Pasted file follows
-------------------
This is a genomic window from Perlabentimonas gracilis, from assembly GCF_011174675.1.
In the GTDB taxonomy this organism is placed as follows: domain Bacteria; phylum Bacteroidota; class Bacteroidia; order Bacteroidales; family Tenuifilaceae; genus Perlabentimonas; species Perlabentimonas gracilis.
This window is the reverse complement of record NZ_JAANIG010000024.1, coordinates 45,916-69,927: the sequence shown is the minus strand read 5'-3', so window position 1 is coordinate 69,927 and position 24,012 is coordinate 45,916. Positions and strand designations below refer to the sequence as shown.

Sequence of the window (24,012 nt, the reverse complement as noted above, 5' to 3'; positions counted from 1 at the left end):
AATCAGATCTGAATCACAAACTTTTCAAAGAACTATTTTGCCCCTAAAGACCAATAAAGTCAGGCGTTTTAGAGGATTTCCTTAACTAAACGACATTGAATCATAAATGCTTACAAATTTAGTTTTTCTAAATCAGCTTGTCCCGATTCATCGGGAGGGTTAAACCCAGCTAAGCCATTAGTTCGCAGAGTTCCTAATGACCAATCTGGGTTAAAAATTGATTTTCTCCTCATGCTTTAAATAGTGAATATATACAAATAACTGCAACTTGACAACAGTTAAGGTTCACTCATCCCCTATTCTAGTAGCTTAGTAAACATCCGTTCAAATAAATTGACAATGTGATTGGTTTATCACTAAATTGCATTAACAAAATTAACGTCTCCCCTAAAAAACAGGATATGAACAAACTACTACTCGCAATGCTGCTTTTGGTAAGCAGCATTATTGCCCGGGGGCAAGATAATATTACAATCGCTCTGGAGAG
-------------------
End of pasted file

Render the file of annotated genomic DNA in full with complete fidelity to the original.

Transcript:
This is a genomic window from Perlabentimonas gracilis, from assembly GCF_011174675.1.
In the GTDB taxonomy this organism is placed as follows: domain Bacteria; phylum Bacteroidota; class Bacteroidia; order Bacteroidales; family Tenuifilaceae; genus Perlabentimonas; species Perlabentimonas gracilis.
This window is the reverse complement of record NZ_JAANIG010000024.1, coordinates 45,916-69,927: the sequence shown is the minus strand read 5'-3', so window position 1 is coordinate 69,927 and position 24,012 is coordinate 45,916. Positions and strand designations below refer to the sequence as shown.

Sequence of the window (24,012 nt, the reverse complement as noted above, 5' to 3'; positions counted from 1 at the left end):
AATCAGATCTGAATCACAAACTTTTCAAAGAACTATTTTGCCCCTAAAGACCAATAAAGTCAGGCGTTTTAGAGGATTTCCTTAACTAAACGACATTGAATCATAAATGCTTACAAATTTAGTTTTTCTAAATCAGCTTGTCCCGATTCATCGGGAGGGTTAAACCCAGCTAAGCCATTAGTTCGCAGAGTTCCTAATGACCAATCTGGGTTAAAAATTGATTTTCTCCTCATGCTTTAAATAGTGAATATATACAAATAACTGCAACTTGACAACAGTTAAGGTTCACTCATCCCCTATTCTAGTAGCTTAGTAAACATCCGTTCAAATAAATTGACAATGTGATTGGTTTATCACTAAATTGCATTAACAAAATTAACGTCTCCCCTAAAAAACAGGATATGAACAAACTACTACTCGCAATGCTGCTTTTGGTAAGCAGCATTATTGCCCGGGGGCAAGATAATATTACAATCGCTCTGGAGAG